Mana Moana and Climate Change Activism
Back in 2019, musicians, artists, writers, and choreographers released an innovative exhibit in New Zealand’s capital. Called Mana Moana, a traditional Māori term which means “authority over the seas and lakes,” the exhibit was a collaboration between artists from the Māori and Pasifika tribes. Mana Moana used a groundbreaking projection system to craft a narrative that addresses climate change. Known as the water screen, this innovative projector “…propelled into the air millions of water drops that fall and catch the light, creating a screen that gives the illusion of images appearing from the darkness and floating on water.” The result produced a hauntingly beautiful project that blends physical mediums with the grace and efficacy of water.
Mana Moana ran from June 28th to July 3rd at Wellington Habour’s lagoon and was part of Wellington City Council’s Matariki ki Pōneke (Māori New Year) in 2019. It opened to critical acclaim and won 2019’s Best Design Award from the Designers Institute of New Zealand. While Mana Moana is no longer displayed in Wellington Harbour’s lagoon, images and videos are available online. Recently, Māori Television Network released a four-part documentary on the messages behind 2019’s Mana Moana. It explores the complicated and tenuous relationship between indigenous cultures and climate change. According to Rachael Rakena, one of Mana Moana’s curators: “These films explore indigenous relationships and identities with the ocean. As we grapple with climate change, our futures will be linked in new ways. Water is connective tissue – the seas connect us all between the islands of the Pacific – and Mana Moana is literally projecting its stories on water. In the face of our climate emergency, this work is timely and relevant.” Since Mana Moana opened during Matariki ki Pōneke, a time dedicated to thinking about previous losses before the new year, the exhibit focused on themes like oceans, migrations, and the diaspora. While Mana Moana focuses on natural loss, it also asks how indigenous populations can provide unique solutions to climate change. Mana Moana is one such solution, providing information and awareness that is accessible to all.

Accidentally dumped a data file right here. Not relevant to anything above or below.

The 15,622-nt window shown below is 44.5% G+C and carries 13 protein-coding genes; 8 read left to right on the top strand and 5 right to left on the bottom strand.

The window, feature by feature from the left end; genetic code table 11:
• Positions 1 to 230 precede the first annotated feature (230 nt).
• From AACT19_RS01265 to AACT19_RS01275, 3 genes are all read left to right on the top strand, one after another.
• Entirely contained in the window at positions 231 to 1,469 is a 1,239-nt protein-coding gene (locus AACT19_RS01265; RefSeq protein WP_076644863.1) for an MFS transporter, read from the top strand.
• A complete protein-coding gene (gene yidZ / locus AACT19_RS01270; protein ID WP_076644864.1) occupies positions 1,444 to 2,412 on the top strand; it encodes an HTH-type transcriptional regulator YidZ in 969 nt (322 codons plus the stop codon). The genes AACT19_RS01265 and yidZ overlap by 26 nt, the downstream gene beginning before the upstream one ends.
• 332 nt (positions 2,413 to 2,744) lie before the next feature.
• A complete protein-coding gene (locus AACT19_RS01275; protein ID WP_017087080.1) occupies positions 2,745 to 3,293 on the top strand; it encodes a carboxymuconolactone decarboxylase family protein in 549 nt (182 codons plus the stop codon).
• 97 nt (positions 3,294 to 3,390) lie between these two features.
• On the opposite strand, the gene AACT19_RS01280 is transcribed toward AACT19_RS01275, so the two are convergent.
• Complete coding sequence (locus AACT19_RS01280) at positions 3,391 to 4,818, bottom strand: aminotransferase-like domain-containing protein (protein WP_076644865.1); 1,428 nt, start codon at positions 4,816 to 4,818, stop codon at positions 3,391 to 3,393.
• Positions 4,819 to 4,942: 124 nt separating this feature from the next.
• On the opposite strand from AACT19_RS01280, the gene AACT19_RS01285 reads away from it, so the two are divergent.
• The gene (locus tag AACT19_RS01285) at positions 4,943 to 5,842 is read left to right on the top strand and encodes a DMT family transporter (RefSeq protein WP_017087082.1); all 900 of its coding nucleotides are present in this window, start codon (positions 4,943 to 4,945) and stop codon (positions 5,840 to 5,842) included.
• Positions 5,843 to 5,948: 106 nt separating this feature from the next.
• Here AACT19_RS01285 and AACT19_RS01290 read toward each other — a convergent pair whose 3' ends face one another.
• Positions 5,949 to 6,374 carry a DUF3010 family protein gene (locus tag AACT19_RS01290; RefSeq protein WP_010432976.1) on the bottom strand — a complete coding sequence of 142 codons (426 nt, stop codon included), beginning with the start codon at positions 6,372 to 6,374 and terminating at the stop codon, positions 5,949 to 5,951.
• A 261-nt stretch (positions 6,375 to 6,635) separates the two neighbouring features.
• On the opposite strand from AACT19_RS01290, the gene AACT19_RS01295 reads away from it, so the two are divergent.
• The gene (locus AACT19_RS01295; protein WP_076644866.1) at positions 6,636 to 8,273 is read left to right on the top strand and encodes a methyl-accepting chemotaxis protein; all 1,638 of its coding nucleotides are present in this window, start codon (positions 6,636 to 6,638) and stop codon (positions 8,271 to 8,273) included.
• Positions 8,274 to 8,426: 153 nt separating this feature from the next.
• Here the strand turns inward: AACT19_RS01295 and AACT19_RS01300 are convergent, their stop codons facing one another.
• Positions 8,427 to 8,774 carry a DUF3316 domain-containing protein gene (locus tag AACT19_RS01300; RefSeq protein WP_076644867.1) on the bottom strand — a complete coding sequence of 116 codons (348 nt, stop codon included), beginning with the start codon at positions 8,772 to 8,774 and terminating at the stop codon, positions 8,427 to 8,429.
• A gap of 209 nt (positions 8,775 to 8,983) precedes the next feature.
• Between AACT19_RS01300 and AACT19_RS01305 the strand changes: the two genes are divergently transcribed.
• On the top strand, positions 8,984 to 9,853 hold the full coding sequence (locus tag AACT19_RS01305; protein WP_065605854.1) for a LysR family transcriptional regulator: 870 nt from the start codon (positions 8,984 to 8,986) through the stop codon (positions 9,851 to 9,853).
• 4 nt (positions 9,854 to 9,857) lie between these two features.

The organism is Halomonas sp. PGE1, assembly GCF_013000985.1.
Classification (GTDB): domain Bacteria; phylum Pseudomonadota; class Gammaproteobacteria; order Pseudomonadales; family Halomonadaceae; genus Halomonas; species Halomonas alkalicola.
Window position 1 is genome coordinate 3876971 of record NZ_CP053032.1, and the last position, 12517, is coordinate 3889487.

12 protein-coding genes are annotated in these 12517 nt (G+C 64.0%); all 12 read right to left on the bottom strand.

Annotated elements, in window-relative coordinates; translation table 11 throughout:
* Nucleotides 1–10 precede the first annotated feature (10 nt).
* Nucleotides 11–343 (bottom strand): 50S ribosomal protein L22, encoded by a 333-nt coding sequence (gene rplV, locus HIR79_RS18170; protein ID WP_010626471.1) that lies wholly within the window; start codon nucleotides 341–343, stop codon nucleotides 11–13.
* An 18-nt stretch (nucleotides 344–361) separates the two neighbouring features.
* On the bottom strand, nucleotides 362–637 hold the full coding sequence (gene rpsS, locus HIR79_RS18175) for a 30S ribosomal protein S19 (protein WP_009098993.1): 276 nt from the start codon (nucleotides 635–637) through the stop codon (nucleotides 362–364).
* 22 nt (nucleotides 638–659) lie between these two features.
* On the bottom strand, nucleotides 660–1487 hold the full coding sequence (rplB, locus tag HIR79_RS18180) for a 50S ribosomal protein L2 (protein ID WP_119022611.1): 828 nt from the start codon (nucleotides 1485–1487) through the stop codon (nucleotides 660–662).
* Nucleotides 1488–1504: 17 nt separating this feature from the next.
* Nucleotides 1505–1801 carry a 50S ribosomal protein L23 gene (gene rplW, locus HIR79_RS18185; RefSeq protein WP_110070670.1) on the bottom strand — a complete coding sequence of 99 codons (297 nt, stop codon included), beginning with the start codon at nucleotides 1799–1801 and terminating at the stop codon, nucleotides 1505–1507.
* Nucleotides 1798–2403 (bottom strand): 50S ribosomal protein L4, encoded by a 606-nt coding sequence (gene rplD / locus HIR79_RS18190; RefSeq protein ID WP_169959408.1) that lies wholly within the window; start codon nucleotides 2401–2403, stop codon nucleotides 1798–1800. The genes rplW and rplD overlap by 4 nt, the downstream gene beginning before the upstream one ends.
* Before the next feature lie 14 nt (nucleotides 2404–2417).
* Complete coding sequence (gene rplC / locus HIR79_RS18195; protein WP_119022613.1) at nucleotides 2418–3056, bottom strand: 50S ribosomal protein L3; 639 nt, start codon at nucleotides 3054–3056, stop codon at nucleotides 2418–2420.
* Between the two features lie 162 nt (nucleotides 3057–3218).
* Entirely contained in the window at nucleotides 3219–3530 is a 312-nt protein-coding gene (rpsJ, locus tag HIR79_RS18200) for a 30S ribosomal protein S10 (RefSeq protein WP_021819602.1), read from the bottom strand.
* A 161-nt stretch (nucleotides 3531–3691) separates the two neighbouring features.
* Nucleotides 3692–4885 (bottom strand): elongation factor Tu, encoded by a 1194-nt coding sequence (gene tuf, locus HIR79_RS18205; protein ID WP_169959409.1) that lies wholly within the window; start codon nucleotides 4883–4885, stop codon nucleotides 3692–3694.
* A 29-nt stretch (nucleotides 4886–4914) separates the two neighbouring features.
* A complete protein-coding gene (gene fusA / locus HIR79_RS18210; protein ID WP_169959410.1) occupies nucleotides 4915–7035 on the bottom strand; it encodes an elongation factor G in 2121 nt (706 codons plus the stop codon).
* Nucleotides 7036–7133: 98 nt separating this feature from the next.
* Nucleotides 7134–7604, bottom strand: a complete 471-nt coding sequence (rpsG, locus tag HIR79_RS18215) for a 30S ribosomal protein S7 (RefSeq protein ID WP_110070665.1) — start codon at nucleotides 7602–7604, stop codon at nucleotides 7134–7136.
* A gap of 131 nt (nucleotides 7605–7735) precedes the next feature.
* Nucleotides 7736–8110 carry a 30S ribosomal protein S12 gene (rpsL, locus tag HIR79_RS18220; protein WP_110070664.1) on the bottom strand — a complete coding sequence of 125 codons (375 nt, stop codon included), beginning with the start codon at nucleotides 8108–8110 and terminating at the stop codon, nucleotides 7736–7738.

In 2020, Mana Moana has moved completely online. This year’s exhibit draws inspiration from the COVID-19 pandemic, focusing on health and wellness in “turbulent waters.” Mana Moana’s interactive website contains seven short art films that combine poetry, dance, song, painting, photography, and animation. Mana Moana also contains resources that focus on mental health and wellbeing; one of this year’s films is the “Mana Moana Meditation.” Fusing art and the ancient practice of meditation, the “Mana Moana Meditation” focuses on connecting with the “unconditional ocean.” In a time of extreme anxiety, “Mana Moana Meditation” focuses on connecting the audience with the power of the endless ocean. The meditation was written by renowned poet Dr. Karlo Mila and features art from Michael Tuffey, whose art focuses on providing “fresh lenses” for historical, environmental, community, and cultural divides.
Mana Moana relies on a combination of audios, visuals, and music to connect the audience with the ocean. “I am Hine, I am Moana” uses powerful visuals and strong, grounded choreography to connect the ocean with the cycle of life and death. Hine is “…the ageless, divine, feminine principle that flows directly from the universe.” In “I am Hine, I am Moana” Hine is used to connect the audience to the permanent cycle of change. The routine is choreographed by Terri Ripeka Crawford and filmed by Tina Ngata.
Mana Moana Volume 2: Digital Ocean is available online here. The exhibit is curated by Rachael Rakena and Mike Bridgman. Produced by the company Storybox, Mana Moana Volume 2: Digital Ocean is designed to raise environmental awareness through a “…tribute to the past, bringing together our offering, the harvest of ideas and knowledge from artists, providing creative nourishment for the mind."